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Cover Story: Local H • “Navigating The Maze”

| September 30, 2021 | 0 Comments

Local H (Ryan Harding and Scott Lucas)

 

Local H are lifers. That much should be evident to even those with only a casual knowledge of the band’s career over their 30-plus year history. The band consists of singer/songwriter/guitarist Scott Lucas and drummer Ryan Harding, who released their debut record Ham Fisted back in 1995, followed by As Good As Dead a year later. On the second record, Local H broke out on the strength of the inescapable “Bound for the Floor,” which dominated alternative radio in the ‘90s and is still a staple of rock stations today. From there, a steady stream of full-lengths followed, including 1998’s Pack Up the Cats, Here Comes the Zoo (2002), Whatever Happened to P.J. Soles? (2004), Twelve Angry Months (2008), Hallelujah! I’m A Bum (2012 ), and 2015’s Hey, Killer.

The band added to that list in April of 2020 with the release of their ninth album, Lifers, a record that opens swinging at MAGA supporters in Local H’s fanbase (“Patrick Bateman”). The agitation continues on the infectious “High, Wide and Stupid” and simultaneously moody and groove-laden “Winter Western.” Elsewhere, Lucas delivers acoustic introspection on “Sunday Best,” with lyrics like “Got some good in me and I got something bad / Got my mom in me, and I got some of dad” and “Am I really all I used to be? / I don’t know / You got somewhere else you’d rather be / You should go.” And in the spirit of many strong finishing tracks in the band’s catalog, album closer “Innocents” blends a psychedelic spirit with Local H’s trademark pop-thrash.

“Yeah. It’s funny because there was no plan B,” Scott Lucas affirms of the album’s title and his lifelong approach to music. “I don’t have any retirement plans. [This work] doesn’t have any of that kind of stuff. And even when I was a kid, it was [that] thing where you’re in high school, and the guidance counselor is like, ‘Well, what’s your plan B?’ And you’re like, ‘I don’t have a plan B.’ I don’t know what the alternative would have been.”

In addition to a consistent release schedule of full-lengths, EPs, live albums, cover albums, side projects, and more, “Lifersalso applies to Local H’s two and a half decades of regular touring. The band is in the van and on the road as they resume their long-delayed tour supporting last year’s record when I connect with Lucas over Zoom.

“It’s weird, man. It’s strange,” Lucas shares when I ask how the live dates have been going. “I never thought I’d see a tour like this. The attendance is spotty, and it’s all these kinds of things. And then every place is different. It’s fucked up.”

Not surprisingly, Local H’s journey to getting back on the road after the past year and a half has been challenging. To fully understand where the band is now, you have to go back to the beginning of last year. In February of 2020, Local H was simultaneously promoting the then-forthcoming Lifers record and the band’s cross-country run of dates through Mid-March supporting Soul Asylum, including a Valentine’s Day performance at Metro. The tour would make it almost to the end, with only the four final dates (San Diego, Phoenix, Albuquerque, and Oklahoma City) canceled.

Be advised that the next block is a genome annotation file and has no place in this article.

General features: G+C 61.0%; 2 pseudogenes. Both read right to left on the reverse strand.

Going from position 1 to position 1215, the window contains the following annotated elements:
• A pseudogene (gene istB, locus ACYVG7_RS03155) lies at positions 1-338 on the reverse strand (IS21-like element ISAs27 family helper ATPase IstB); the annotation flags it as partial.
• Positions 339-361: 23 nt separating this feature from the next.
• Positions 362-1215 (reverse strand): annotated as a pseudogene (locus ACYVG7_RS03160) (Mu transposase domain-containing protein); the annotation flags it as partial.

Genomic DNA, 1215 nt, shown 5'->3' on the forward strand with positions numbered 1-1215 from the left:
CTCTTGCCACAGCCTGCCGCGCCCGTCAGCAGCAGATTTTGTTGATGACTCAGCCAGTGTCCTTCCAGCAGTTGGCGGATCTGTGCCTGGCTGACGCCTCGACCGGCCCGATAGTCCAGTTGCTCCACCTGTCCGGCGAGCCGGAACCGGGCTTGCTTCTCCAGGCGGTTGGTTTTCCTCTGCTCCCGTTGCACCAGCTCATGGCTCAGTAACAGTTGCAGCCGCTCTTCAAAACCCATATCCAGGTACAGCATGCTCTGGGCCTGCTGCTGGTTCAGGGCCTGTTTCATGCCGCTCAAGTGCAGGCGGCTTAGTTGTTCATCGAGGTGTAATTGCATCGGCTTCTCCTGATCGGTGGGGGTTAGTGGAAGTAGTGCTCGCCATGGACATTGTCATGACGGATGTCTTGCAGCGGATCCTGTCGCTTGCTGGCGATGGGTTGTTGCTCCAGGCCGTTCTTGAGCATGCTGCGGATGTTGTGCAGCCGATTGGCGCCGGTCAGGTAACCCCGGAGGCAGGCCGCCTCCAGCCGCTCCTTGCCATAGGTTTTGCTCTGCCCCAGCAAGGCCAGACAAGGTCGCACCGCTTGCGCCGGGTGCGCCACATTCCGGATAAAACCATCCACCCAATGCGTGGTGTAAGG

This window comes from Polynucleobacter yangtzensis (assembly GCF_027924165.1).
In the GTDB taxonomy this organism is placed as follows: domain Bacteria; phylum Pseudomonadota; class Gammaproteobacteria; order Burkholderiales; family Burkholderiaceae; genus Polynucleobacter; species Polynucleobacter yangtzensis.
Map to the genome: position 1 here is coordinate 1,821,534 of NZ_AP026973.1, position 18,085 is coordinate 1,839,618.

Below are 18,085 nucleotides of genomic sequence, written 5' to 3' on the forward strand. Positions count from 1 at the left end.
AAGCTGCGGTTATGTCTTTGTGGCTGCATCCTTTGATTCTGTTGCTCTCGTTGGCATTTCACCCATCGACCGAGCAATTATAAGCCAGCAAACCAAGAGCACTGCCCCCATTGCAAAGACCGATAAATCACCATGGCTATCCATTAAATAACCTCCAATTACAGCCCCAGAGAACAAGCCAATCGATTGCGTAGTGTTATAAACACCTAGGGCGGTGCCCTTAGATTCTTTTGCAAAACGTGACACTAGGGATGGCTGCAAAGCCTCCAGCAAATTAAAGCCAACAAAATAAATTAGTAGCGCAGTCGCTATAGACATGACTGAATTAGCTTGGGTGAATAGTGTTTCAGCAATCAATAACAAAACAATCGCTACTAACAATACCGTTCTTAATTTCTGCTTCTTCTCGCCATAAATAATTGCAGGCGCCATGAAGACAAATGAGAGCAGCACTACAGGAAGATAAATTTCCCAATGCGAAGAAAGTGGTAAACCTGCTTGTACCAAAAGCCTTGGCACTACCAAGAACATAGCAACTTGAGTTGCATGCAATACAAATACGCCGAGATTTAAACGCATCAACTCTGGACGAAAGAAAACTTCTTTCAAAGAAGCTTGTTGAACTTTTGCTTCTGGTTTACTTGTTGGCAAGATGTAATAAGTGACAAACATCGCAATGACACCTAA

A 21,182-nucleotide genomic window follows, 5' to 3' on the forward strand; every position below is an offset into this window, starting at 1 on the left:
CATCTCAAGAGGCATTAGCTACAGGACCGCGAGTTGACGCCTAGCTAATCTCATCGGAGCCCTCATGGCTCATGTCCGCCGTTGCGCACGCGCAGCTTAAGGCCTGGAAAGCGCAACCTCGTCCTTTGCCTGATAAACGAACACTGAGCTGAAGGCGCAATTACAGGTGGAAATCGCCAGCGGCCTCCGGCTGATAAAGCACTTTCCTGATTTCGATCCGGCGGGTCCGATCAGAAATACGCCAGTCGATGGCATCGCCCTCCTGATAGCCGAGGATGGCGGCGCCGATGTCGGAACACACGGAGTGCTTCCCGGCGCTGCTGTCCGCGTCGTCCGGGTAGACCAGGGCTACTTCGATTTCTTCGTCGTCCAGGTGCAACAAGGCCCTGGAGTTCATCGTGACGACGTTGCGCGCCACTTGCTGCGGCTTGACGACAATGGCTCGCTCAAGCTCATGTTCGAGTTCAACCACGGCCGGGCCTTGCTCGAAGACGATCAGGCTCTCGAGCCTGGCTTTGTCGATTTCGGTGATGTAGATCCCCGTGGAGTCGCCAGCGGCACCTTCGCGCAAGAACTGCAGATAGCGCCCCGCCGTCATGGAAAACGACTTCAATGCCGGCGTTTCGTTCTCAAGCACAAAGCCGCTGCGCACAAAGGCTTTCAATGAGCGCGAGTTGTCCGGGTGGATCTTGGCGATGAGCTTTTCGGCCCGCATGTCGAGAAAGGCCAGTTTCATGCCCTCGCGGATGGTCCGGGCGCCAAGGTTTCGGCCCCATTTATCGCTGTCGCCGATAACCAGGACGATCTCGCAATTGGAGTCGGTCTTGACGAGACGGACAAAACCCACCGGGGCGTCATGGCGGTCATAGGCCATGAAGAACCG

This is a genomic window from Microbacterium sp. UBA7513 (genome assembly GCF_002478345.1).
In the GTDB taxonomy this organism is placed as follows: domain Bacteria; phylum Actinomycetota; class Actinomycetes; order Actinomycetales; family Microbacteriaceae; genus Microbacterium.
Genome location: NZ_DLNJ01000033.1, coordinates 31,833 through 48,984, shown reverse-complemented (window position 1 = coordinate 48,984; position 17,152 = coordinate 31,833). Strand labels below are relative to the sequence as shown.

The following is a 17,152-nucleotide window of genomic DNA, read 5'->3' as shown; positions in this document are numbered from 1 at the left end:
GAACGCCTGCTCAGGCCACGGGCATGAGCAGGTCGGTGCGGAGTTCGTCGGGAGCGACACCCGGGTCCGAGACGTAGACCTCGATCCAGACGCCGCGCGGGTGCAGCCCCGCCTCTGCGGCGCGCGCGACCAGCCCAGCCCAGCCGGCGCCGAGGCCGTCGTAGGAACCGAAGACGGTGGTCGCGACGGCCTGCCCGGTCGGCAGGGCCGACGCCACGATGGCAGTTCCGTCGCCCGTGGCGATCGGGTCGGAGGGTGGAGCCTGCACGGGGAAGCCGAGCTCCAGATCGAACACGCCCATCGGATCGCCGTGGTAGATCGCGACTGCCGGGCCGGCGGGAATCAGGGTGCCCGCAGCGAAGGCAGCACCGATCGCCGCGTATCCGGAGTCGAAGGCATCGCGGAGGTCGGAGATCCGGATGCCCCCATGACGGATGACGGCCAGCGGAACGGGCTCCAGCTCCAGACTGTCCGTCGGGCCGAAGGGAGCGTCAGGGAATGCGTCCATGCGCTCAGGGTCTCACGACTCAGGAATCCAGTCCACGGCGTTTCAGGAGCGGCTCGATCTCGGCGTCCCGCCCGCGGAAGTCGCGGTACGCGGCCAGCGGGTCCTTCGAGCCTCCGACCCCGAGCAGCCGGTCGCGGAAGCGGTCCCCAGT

In a March 15th post on the band’s Facebook page, the pandemic’s unfortunate impact on the music industry was already coming into focus. “(I)f the (health) experts are right, and no one is paying attention to them? Some of these bands and venues will never be back,” read the band’s post from that day. It’s a sentiment that was clearly in the forefront of my mind and for Local H regarding everything that would come after.

With tours grounded for a then-unknown amount of time, Lucas soon took to Facebook Live for the first of many streaming performances, meeting the mood of the new shelter-in-place mandate with a somber rendition of Blue Öyster Cult’s “(Don’t Fear) The Reaper.” Though Local H’s pandemic live streams were instantly well-received, they almost didn’t happen.

“I’m glad people responded to it, but it was just as much for me as anybody else,” the singer admits of the Facebook Live broadcasts. “At first, I was kinda like, ‘Ahh, nobody wants this.’ And I think I was thinking; I saw Melissa Etheridge do one. I was like, ‘Well, she beat everybody to it. That’s it. Why should anybody else do it?’ And then, one day, my girlfriend and I had had a couple of drinks and said, ‘All right, let’s do a BOC cover.’ And it just went from there.”

A veritable jukebox of covers would follow, from The Velvet Underground’s “Sunday Morning” and Foreigner’s “Long, Long Way from Home” to Jimi Hendrix’s “Purple Haze” and “Dead Flowers” by The Rolling Stones. A number of the live stream covers, including Blondie’s “Dreaming,” Eurythmics’ “Here Comes The Rain Again,” and “Hackensack” by Fountains Of Wayne, would make their way onto the duo’s new Local H’s Awesome Quarantine Mixtape #3, the latest in their series of covers-focused releases.

“The day that happened, it was obvious that it was going to have to be a Fountains Of Wayne cover because of (Fountains Of Wayne frontman) Adam’s (Schlesinger) passing,” Lucas shares about choosing “Hackensack” for the live stream series and Mixtape #3. “And there’s something about the chorus of…‘Hackensack,’ that whole, ‘But I will wait for you / As long as I need to,’ it’s so sad. And it just seemed to lend itself to a RIP type of tribute. I mean, I wasn’t going to do “Radiation Vibe,” or I didn’t want to do a happy Fountains Of Wayne song.”

Not long after Lucas’ solo streams began, he and Harding had come together for a series of live stream performances that doubled as rehearsals for the virtual record release party for **Lifers in April 2020. The duo also performed Local H’s fifth album, Whatever Happened to P.J. Soles, in its entirety as a live stream.

By this time, it was becoming clear that the live stream model would be a regular part of Local H’s schedule while waiting to return to traditional touring. In addition to the **Lifers virtual release show, the band also activated several other virtual events, including sets on the rooftop of the Empty Bottle, on the sidewalk outside of Metro, at Lincoln Hall for local-based streaming company Audiotree, as part of JBTV’s Revolution Television Virtual Festival, and many more. Lucas also delivered a virtual guitar lesson for “Sunday Best” over Facebook in May last year.